2:45pm - 3:00pm

Case study of fungal growth on newly cast concrete decks

Sofie Marie Kristensen1, Anne Pia Koch1, Julie Koch Sheard2, Ulf Thrane3

1Danish Technological Institute, Department of Building and Environment, Denmark; 2Unafilliated, Copenhagen, Denmark; 3Danish Technological Institute, Department of Wood and Bio Based Materials, Denmark

In several cases, The Danish Technological Institute has experienced widespread fungal growth on newly cast concrete decks, with a moisture barrier and floating flooring. The reason for fungal growth is usually due to an inadequate drying period. Prior to mounting the floors, existing recommendations require that the relative humidity of air in equilibrium with the concrete, measured in the middle of the concrete deck, should not exceed 85-90% RH. However, if the relative humidity of the air between the concrete deck and the floor exceeds 75% RH, fungal growth can be established even though the pH in the concrete is high.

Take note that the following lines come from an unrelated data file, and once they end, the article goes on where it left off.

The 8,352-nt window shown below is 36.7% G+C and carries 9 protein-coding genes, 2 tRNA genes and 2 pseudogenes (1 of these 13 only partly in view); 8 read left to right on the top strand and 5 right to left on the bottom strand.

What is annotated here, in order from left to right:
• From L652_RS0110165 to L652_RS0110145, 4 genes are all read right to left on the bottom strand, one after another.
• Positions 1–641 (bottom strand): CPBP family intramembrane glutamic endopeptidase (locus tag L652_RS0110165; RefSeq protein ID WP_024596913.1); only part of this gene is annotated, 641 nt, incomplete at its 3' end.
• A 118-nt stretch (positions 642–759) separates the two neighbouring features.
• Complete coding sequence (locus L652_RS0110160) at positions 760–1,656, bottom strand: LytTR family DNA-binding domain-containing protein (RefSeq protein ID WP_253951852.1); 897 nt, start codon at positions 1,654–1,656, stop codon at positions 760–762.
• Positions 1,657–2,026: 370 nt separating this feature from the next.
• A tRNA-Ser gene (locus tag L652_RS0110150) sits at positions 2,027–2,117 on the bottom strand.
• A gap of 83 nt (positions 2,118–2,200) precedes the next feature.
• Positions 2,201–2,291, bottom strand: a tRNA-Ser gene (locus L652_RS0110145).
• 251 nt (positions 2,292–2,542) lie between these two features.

In this study, six randomly picked apartments in a newly built apartment complex, were chosen for a case study of fungal growth on newly cast concrete. Sampling for fungal growth was conducted with a combination of contact agar plate sampling and sticky tape samples. The survey showed high relative humidity well above 75% RH at the surface and observation of fungal growth. After cleaning of the concrete surface, the concrete decks were set to dry, and moisture and fungal growth were retested.

The study demonstrates that certain species of fungi can grow very well on newly cast concrete if the relative humidity at the surface is above 75% RH and the surface is dusty. The study also demonstrates that a few samples on the surface often will be representative for the whole floor. The study finds that there is a need to revise the existing guidelines for acceptable moisture content in the concrete before mounting the floor. This might have an impact on the entire building process and/or the design of the floor construction. The study also finds that there is a need for a guideline for measuring moisture and fungal growth on newly cast concrete.